Restore Motion is excited to introduce a twice weekly vinyasa yoga class taught by veteran yoga teacher, Nina Helms. Nina has extensive experience practicing yoga since 1994 and was certified to teach at the White Lotus Foundation in Santa Barbara, CA in 2002. She combines her yoga expertise with her knowledge from her own struggles with injury and pelvic pain. Trained by the Yoga industry’s luminaries, Helms takes a non-dogmatic approach and is sensitive to body limitations while focusing on integrating strength, flexibility and balance. Nina’s teaching incorporates knowledge of the anatomy, familiarity with pain and the ability to coach to each practitioner’s ability and experience level. Join her every Tuesday at 11:00am or Wednesday evening at 6:00 to create space, healing and strength in your body and spirit.
Sylvia Boorstein, PhD, and Miriam Graham, DPT (December 2017) with Dr. Boorstein’s books Happiness is an Inside Job and Pay Attention for Goodness Sake.
Current neuroscience states 8 minutes of meditation a day will change brain structure positively!
Meditation is about choosing an object on which to REST your mind. The mind frequently wanders to the past or to the future. GENTLY bring your mind back to REST on the chosen object. Typically, you will go through several cycles back and forth, starting and restarting in any one session. That IS meditation, the exercise that brings about resilience. Just like exercise for your body, meditation requires effort and repetition.
The phrases used in meditation help gather and direct your attention. You can sit, stand (or walk slowly if it is more comfortable to be on the move). If possible, close your eyes while sitting or standing, this will help you bring your attention inward. Comfortably support your spine. It is helpful to have a timer to set for 2, 4, 5 or 8 minutes. Try this mindfulness phrase to exercise being in the present for 2 minutes:
Breathe in: May I be present in this moment. Breathe out: May I meet it as a friend
Once you feel comfortable with 2 minutes, challenge yourself to 4 minutes. Remember the exercise is to bring yourself back to the phrase and breathing. You ARE doing it RIGHT if you have to redirect yourself back from wandering onto your grocery list or starting to fall asleep… That is the exercise!
Last December I attended a 6-hour meditation retreat lead by Sylvia Boorstein and Sharon Salzberg. Both women were engaging speakers and I appreciated how simply they presented “Metta” or “Loving Kindness” meditation. Metta is a Pali word that is translated as “loving kindness,” fierce compassion or freedom of heart. Next installment we will introduce a cycle of phrases to practice a Metta Meditation. Until then, enjoy the respite of taking just a few minutes to withdraw and rejuvenate in this moment.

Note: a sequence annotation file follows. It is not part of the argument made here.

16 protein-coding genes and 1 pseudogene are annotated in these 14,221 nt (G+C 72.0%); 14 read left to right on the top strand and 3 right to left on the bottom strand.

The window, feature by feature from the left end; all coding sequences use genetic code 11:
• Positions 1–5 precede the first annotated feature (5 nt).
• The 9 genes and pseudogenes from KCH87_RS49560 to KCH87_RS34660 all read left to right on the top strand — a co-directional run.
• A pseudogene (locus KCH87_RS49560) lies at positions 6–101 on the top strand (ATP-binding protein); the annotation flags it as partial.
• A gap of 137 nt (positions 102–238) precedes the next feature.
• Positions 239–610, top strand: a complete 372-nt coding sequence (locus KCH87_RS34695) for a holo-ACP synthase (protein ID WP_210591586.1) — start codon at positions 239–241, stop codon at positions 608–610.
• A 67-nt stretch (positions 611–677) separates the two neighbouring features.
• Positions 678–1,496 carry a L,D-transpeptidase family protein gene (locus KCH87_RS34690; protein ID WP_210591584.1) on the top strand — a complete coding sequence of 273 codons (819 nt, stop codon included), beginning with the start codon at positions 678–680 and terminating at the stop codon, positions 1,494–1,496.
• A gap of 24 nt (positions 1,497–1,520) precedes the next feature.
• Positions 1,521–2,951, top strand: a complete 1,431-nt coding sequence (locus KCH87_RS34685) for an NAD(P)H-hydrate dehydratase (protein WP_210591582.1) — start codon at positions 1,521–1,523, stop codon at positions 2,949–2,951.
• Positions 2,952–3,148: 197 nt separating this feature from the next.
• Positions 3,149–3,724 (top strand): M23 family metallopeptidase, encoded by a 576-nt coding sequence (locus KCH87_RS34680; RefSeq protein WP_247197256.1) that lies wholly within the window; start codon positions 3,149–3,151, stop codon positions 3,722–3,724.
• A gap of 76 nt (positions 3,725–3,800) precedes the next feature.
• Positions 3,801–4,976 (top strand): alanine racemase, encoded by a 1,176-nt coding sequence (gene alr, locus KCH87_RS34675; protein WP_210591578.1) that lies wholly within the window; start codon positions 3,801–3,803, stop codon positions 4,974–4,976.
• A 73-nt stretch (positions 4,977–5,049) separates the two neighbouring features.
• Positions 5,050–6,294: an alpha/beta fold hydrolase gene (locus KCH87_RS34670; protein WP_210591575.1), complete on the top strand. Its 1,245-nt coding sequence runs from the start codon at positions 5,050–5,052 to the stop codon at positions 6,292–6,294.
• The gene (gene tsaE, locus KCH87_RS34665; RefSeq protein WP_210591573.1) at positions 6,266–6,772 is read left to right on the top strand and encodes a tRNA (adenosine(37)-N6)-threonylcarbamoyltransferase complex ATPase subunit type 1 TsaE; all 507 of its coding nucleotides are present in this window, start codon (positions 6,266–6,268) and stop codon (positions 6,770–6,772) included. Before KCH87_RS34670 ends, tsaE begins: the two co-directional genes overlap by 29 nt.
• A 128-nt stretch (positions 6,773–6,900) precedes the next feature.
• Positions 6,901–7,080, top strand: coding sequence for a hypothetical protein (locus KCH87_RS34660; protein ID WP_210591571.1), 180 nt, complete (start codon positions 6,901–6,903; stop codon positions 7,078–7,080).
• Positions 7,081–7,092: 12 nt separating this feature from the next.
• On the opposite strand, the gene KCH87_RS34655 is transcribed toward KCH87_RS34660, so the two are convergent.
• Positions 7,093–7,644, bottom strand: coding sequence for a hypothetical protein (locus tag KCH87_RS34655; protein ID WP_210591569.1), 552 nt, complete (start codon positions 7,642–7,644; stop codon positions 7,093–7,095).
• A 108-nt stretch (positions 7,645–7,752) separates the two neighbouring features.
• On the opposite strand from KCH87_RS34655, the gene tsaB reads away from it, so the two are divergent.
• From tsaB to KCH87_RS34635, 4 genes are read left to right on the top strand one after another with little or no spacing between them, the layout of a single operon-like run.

PILATES AND YOUR GAME The Pilates principles of core stabilization address posture, breathing, muscle performance and motor control. Pilates sessions break down faulty movement patterns, and enable the practitioner to work on new movement strategies. Pilates can be integrated into any rehab phase, from the most acute to advanced sport-specific training.
Q: What is Pilates and how do you say it? A: Pilates (pronounced Pi-La-Tees) in named after Joseph Pilates who first devised the exercise program during the Second World War. Pilates is a form of exercise that concentrates on the “core” or trunk area, including the stomach and low back, promoting strength and flexibility in a controlled manner. People who do Pilates often describe themselves as getting “longer and leaner”.
Q: I have some friends who do Pilates mat classes and others who do it on equipment. Is there a difference? A: Pilates can be done on a mat or the floor, but it can also utilize equipment called reformers that resemble a table with different springs and attachments that alter resistance. There are many different pieces of equipment that are now being used in a Pilates program.
Q: Is it better to take classes or do private lessons? A: Pilates is a very specific form of exercise, and it is best taught on an individual basis initially. Progressing into small group classes can then be done. Of greatest importance is learning from a highly-qualified Pilates instructor.
Q: Would doing Pilates regularly improve my sports performance? A: Many people think that powerful tennis strokes come from the arms and shoulders. This is untrue. The power comes from proper weight transfer and rotation of the trunk and hips region. A strong “core” will certainly help the tennis game, and Pilates is an excellent form of exercise for the core region. Pilates can also be made “sport specific” by doing arm and leg movements whilst keeping the trunk stable. In fact, many of the top professional players are now incorporating Pilates into their fitness program to improve their game.
Q: Will I become more flexible and be able to move better? A: Quite possibly, and in addition to strengthening, Pilates also increases flexibility and will improve any sporting performance. It will even carry over to your golf game!
Q: I have a chronic back problem, is Pilates a good idea? A: Pilates can be extremely effective for back pain patients. We have seen tremendous results with our caseload of patients, and it is a low impact form of exercise that can be undertaken by people with many different physical conditions. If you already suffer from an ailment, make sure that your Pilates instructor understands the condition and teaches you appropriately.
Written by: Reshma Rathod
Picture from: www.premapilatesbarre.com